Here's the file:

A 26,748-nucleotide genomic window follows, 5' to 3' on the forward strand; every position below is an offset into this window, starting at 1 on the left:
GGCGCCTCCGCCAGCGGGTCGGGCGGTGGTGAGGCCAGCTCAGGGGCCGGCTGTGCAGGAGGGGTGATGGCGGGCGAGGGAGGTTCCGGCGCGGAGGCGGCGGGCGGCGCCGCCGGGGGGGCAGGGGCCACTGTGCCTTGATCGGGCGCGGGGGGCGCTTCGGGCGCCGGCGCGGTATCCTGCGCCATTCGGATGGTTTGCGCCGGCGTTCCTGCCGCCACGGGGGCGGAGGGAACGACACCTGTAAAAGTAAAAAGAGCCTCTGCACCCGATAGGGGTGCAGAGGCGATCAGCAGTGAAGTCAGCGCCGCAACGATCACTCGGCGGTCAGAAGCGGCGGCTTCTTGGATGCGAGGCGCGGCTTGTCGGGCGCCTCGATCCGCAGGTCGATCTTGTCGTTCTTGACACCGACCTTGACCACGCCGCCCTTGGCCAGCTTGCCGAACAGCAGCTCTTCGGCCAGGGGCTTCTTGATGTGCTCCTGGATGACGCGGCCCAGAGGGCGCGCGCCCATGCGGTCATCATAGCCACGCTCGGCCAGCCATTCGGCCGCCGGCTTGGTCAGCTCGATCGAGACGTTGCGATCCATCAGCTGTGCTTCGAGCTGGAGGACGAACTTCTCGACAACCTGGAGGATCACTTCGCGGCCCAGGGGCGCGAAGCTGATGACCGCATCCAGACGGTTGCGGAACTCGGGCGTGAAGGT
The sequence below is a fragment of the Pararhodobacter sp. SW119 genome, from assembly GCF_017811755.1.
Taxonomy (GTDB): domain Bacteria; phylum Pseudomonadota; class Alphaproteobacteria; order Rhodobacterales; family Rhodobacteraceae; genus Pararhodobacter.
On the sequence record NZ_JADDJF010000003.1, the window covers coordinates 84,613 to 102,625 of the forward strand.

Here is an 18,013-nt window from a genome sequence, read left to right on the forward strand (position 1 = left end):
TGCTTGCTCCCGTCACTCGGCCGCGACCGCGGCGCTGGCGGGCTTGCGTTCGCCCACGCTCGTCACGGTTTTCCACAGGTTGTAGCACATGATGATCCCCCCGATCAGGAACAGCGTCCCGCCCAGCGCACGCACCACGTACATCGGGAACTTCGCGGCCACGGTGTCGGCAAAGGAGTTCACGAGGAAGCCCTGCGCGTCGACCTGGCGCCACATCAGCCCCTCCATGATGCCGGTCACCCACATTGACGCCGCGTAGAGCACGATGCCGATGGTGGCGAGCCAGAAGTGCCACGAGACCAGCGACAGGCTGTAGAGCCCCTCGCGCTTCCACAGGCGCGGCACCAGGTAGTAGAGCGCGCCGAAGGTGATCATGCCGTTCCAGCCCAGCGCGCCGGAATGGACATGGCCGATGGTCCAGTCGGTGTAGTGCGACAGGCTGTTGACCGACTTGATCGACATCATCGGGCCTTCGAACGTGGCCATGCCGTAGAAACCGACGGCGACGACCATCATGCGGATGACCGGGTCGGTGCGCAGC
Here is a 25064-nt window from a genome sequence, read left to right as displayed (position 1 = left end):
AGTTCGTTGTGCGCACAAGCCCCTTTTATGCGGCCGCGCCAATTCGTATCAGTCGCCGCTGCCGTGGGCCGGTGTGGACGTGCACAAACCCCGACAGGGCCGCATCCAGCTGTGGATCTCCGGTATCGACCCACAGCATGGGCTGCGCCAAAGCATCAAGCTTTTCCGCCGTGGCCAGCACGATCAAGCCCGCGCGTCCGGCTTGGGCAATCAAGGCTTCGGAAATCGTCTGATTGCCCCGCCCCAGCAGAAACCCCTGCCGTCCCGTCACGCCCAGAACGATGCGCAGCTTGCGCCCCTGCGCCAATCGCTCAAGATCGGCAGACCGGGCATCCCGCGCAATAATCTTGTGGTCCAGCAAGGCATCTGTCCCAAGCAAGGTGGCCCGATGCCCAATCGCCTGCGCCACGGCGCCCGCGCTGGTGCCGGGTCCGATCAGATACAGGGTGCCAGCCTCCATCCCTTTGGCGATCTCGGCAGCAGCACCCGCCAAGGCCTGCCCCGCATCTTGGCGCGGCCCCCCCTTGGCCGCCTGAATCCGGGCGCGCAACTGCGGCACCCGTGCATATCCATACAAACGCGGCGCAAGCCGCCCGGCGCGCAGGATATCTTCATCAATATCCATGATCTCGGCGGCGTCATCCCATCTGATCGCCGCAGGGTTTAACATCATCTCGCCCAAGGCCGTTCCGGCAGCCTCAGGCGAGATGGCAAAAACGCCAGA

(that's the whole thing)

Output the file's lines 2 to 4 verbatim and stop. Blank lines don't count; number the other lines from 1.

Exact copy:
GGCGCCTCCGCCAGCGGGTCGGGCGGTGGTGAGGCCAGCTCAGGGGCCGGCTGTGCAGGAGGGGTGATGGCGGGCGAGGGAGGTTCCGGCGCGGAGGCGGCGGGCGGCGCCGCCGGGGGGGCAGGGGCCACTGTGCCTTGATCGGGCGCGGGGGGCGCTTCGGGCGCCGGCGCGGTATCCTGCGCCATTCGGATGGTTTGCGCCGGCGTTCCTGCCGCCACGGGGGCGGAGGGAACGACACCTGTAAAAGTAAAAAGAGCCTCTGCACCCGATAGGGGTGCAGAGGCGATCAGCAGTGAAGTCAGCGCCGCAACGATCACTCGGCGGTCAGAAGCGGCGGCTTCTTGGATGCGAGGCGCGGCTTGTCGGGCGCCTCGATCCGCAGGTCGATCTTGTCGTTCTTGACACCGACCTTGACCACGCCGCCCTTGGCCAGCTTGCCGAACAGCAGCTCTTCGGCCAGGGGCTTCTTGATGTGCTCCTGGATGACGCGGCCCAGAGGGCGCGCGCCCATGCGGTCATCATAGCCACGCTCGGCCAGCCATTCGGCCGCCGGCTTGGTCAGCTCGATCGAGACGTTGCGATCCATCAGCTGTGCTTCGAGCTGGAGGACGAACTTCTCGACAACCTGGAGGATCACTTCGCGGCCCAGGGGCGCGAAGCTGATGACCGCATCCAGACGGTTGCGGAACTCGGGCGTGAAGGT
The sequence below is a fragment of the Pararhodobacter sp. SW119 genome, from assembly GCF_017811755.1.
Taxonomy (GTDB): domain Bacteria; phylum Pseudomonadota; class Alphaproteobacteria; order Rhodobacterales; family Rhodobacteraceae; genus Pararhodobacter.